The charming natural history museum in Ólafsfjördur with an extensive collection of birds, a polar bear and something which I particularly enjoyed…..a little browseable herbarium.
At the Museum of Akureyri the current exhibition was an interesting display of images of Iceland today taken using the wet plate technique. We have some plates like this in our collection and even though ours are about 100 years old and these were modern, all the smudges and drips around the edges look identical. ALongside this chenging temporary exhibition they also had two more permanent displays about mapping Iceland and life in Akureyri in ages past.
….when I said that the Common butterwort had finished flowering in Iceland in August and had set seed.
Today we went to the site of the Krafla fires eruption at around 650m above sea level and there were still a few early summer flowers to be found. Mountain avens (Dryas octopetala) is the national flower of Iceland and all the other locations we’ve visited have been covered with it’s beautiful fluffy seedheads.
I was also delighted to find the pretty purple bells of the Alpine bartsia (Bartsia alpina) which had gone to seed in other localities we’d visited.
While butterworts rely on carnivory, alpine bartsia has different specialist lifestyle which can help it to succeed in difficult environments:
The Akureyri Botanic Garden is one of the most northerly in the world and the oldest in Iceland. Along with displays of Icelandic and arctic plants, it has an amazing array of plant species in bloom in August. I wish I could grow delphiniums like these!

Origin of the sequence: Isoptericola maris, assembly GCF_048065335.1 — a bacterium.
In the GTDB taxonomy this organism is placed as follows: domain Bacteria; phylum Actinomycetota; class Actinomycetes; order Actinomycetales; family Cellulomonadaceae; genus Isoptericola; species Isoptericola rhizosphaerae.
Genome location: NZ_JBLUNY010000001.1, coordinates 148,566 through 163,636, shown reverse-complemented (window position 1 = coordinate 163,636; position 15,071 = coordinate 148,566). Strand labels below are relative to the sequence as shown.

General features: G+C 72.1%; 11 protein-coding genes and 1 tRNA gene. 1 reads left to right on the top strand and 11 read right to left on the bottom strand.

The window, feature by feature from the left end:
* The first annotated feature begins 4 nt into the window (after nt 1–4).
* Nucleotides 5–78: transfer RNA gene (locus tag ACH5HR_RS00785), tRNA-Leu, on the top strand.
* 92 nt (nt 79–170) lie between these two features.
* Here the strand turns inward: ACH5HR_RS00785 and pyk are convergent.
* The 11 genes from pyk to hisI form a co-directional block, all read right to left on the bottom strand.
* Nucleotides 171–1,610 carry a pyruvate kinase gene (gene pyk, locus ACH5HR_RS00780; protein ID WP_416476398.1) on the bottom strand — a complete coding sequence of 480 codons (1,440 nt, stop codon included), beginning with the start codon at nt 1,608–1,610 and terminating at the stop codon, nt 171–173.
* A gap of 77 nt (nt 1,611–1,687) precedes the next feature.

The garden is beautifully laid out and card for with very detailed labels describing the characteristics of the plant families on show.
As a member of the pea family, the Nootka lupin has root nodules for nitrogen fixation. We’ve also seen other peas, clovers and vetch plants capable of fixing nitrogen as we’ve travelled around Iceland.
Carnivorous plants, however, have a unique way of gaining nutrients which are not available in the soil. The butterwort (Pinguicula vulgaris) is quite common in a lot of the damp environments that we’ve visited. The succulent leaves are covered with tiny glands which secrete fluids containing digestive enzymes. Small insects are trapped on the sticky surface of the leaf, and are digested by the enzymes. The fluid is then absorbed back into the leaf along with essential nutrients such as nitrogen and phosphorus which have been released from the insect corpse.